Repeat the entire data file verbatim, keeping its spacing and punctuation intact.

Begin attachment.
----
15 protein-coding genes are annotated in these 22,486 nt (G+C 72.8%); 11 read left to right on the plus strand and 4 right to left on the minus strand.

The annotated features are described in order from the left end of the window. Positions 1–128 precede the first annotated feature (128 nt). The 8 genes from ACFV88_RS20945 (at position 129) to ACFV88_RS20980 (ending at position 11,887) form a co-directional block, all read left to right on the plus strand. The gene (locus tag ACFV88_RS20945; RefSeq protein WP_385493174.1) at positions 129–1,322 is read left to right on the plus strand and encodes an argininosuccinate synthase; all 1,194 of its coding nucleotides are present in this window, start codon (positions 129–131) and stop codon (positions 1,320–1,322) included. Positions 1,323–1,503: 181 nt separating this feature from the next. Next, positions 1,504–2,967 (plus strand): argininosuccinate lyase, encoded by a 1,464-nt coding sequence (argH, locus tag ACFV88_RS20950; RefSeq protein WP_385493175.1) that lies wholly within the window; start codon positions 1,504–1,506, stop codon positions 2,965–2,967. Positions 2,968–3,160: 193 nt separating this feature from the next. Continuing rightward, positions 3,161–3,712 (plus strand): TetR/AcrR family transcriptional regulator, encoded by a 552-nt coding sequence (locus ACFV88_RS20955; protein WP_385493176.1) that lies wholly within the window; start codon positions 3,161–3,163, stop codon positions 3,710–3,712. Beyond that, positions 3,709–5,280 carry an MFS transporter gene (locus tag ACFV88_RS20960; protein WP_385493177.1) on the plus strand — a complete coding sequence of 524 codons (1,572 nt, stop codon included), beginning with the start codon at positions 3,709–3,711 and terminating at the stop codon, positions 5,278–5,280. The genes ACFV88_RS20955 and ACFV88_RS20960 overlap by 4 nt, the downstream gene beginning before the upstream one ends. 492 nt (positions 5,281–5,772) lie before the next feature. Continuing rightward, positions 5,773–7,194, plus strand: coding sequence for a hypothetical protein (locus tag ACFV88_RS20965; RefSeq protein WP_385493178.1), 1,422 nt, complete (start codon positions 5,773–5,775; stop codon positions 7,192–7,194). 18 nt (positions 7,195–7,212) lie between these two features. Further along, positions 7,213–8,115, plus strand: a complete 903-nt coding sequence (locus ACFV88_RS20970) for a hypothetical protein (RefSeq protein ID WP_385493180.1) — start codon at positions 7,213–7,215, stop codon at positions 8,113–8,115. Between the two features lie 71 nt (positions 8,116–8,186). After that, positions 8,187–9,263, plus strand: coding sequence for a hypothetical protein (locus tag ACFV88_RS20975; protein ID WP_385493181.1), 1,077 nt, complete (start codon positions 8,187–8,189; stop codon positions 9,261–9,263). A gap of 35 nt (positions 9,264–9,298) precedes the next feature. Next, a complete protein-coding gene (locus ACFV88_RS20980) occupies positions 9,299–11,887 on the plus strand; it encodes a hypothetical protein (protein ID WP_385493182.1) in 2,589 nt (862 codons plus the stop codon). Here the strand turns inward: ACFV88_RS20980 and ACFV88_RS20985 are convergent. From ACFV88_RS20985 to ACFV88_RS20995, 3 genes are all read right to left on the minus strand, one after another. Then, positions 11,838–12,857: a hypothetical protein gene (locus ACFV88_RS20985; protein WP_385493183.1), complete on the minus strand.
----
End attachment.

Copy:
15 protein-coding genes are annotated in these 22,486 nt (G+C 72.8%); 11 read left to right on the plus strand and 4 right to left on the minus strand.

The annotated features are described in order from the left end of the window. Positions 1–128 precede the first annotated feature (128 nt). The 8 genes from ACFV88_RS20945 (at position 129) to ACFV88_RS20980 (ending at position 11,887) form a co-directional block, all read left to right on the plus strand. The gene (locus tag ACFV88_RS20945; RefSeq protein WP_385493174.1) at positions 129–1,322 is read left to right on the plus strand and encodes an argininosuccinate synthase; all 1,194 of its coding nucleotides are present in this window, start codon (positions 129–131) and stop codon (positions 1,320–1,322) included. Positions 1,323–1,503: 181 nt separating this feature from the next. Next, positions 1,504–2,967 (plus strand): argininosuccinate lyase, encoded by a 1,464-nt coding sequence (argH, locus tag ACFV88_RS20950; RefSeq protein WP_385493175.1) that lies wholly within the window; start codon positions 1,504–1,506, stop codon positions 2,965–2,967. Positions 2,968–3,160: 193 nt separating this feature from the next. Continuing rightward, positions 3,161–3,712 (plus strand): TetR/AcrR family transcriptional regulator, encoded by a 552-nt coding sequence (locus ACFV88_RS20955; protein WP_385493176.1) that lies wholly within the window; start codon positions 3,161–3,163, stop codon positions 3,710–3,712. Beyond that, positions 3,709–5,280 carry an MFS transporter gene (locus tag ACFV88_RS20960; protein WP_385493177.1) on the plus strand — a complete coding sequence of 524 codons (1,572 nt, stop codon included), beginning with the start codon at positions 3,709–3,711 and terminating at the stop codon, positions 5,278–5,280. The genes ACFV88_RS20955 and ACFV88_RS20960 overlap by 4 nt, the downstream gene beginning before the upstream one ends. 492 nt (positions 5,281–5,772) lie before the next feature. Continuing rightward, positions 5,773–7,194, plus strand: coding sequence for a hypothetical protein (locus tag ACFV88_RS20965; RefSeq protein WP_385493178.1), 1,422 nt, complete (start codon positions 5,773–5,775; stop codon positions 7,192–7,194). 18 nt (positions 7,195–7,212) lie between these two features. Further along, positions 7,213–8,115, plus strand: a complete 903-nt coding sequence (locus ACFV88_RS20970) for a hypothetical protein (RefSeq protein ID WP_385493180.1) — start codon at positions 7,213–7,215, stop codon at positions 8,113–8,115. Between the two features lie 71 nt (positions 8,116–8,186). After that, positions 8,187–9,263, plus strand: coding sequence for a hypothetical protein (locus tag ACFV88_RS20975; protein ID WP_385493181.1), 1,077 nt, complete (start codon positions 8,187–8,189; stop codon positions 9,261–9,263). A gap of 35 nt (positions 9,264–9,298) precedes the next feature. Next, a complete protein-coding gene (locus ACFV88_RS20980) occupies positions 9,299–11,887 on the plus strand; it encodes a hypothetical protein (protein ID WP_385493182.1) in 2,589 nt (862 codons plus the stop codon). Here the strand turns inward: ACFV88_RS20980 and ACFV88_RS20985 are convergent. From ACFV88_RS20985 to ACFV88_RS20995, 3 genes are all read right to left on the minus strand, one after another. Then, positions 11,838–12,857: a hypothetical protein gene (locus ACFV88_RS20985; protein WP_385493183.1), complete on the minus strand.